I recently discovered one of the upsides of globalization. For years I’ve complained that I can’t watch television from other countries. When we invaded Iraq, I thought that we would at least get a station called “Iraqi TV” where the US government would broadcast the best of Iraqi television to us free of charge. That’s not much to ask in the “spoils of war” category, is it? We’ve been paying for our army to be in Iraq and Afghanistan for a long time now. What do I have to show for it? Don’t you think we should be able to at least steal their TV feeds?
What the government can’t deliver, the market can. Having recently downgraded my Netflix subscription to not include the three DVDs that had been sitting in my house for two years (they were, in case you are interested; The Omega Man, Most Boring BBC Nature Documentaries Vol. 2, and another documentary called, Bad History, Worser Reenactments), I was forced to pick just from the streaming menu. While I had confined myself to streaming for years, the fact that I now was RESTRICTED to it led me to panic. I resolved to really search out the online offerings to see if there was anything I had overlooked.
Guess what I found? I found Resurrection: Ertugrul.
Resurrection: Ertugrul is a show that has been broadcast on Turkey’s TRT 1 since 2014. The version on Netflix is subtitled in English. My suspicion is that the series enjoys considerable government support, but I don’t know that. I can’t read any of the credits because not only are they in Turkish, they also have a fuckton of wacky accent symbols so I can’t even take a shot at pronouncing them.
What I Learned By Watching Ertugrul
I often try to watch historical fiction. In most cases I don’t make it past the first episode because the history is so bad. It just makes me mental. When I first started watching Resurrection: Ertugrul I didn’t run into this problem.The fact that the series was probably some kind of crazy nationalistic propaganda underwritten by the Turkish government didn’t bother me. I can explain why. Here is the “description” of the first episode of the second season:
The Seljuk Sultanate of Rum rules over Anatolia, and its leader Sultan Alaadin Kayqubad ushers in its brightest era.
I’m not bothered by bad Turkish history because I don’t know any Turkish history.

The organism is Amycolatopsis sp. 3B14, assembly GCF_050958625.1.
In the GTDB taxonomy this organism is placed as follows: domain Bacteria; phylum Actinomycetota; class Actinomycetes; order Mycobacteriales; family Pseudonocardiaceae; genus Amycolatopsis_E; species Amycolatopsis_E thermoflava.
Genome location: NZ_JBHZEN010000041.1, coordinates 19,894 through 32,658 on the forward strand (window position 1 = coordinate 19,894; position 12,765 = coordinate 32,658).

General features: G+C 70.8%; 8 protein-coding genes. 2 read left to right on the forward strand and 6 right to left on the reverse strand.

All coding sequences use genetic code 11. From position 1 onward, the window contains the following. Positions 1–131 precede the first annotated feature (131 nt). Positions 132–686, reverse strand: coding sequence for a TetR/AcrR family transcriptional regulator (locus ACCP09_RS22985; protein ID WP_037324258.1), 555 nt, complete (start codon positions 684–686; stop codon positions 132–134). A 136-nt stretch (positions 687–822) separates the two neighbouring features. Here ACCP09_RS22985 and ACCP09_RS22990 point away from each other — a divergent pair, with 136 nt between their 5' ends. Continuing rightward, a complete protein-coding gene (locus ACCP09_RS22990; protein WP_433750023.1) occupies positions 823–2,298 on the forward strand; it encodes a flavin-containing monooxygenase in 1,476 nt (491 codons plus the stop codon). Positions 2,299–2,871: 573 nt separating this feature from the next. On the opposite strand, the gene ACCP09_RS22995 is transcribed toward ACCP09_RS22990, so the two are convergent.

When I look at that description, I’m pretty sure I know what they mean by “Anatolia”, and I can kind of guess what was the “brightest era”, but the rest is Greek to me. Well, I’m not really sure about “brightest era” either. If you asked me what was the “brightest era” of the Ottoman Empire, I’m afraid I would draw a blank. Wasn’t the whole thing kind of a bright spot for Turkey? Maybe not? Forgive my ignorance.
Resurrection: Ertugrul takes place before the Ottoman Empire, during a period ripe with mythologized tribal history. Even Wikipedia doesn’t have a lot to say about the maybe historical Ertugrul. Of course, as I watched the show I tried to google parts of Turkish history. It turns out that reading Wikipedia entries about Turkish history is like googling Hindu mythology or North African language groups. You quickly realize that the effort is pointless. The amount of information is so vast you could spend years learning about it and, even then, your knowledge would be, at best, fractional. Unless you grew up knowing who the Seljuks were, you’re probably not going to “get your head around it”.
When Are They Going to Wrap This Up?
I quickly binge watched through episode 10. The series was “fun”. There were lots of horses, beautiful location shots, and wonderful costumes. Many of the customs depicted were fascinatingly quirky. For example, the men in the show carry a wooden spoon on the inside pocket of their kaftan and when the host says “please, eat”, they all take out their own wooden spoon and start eating.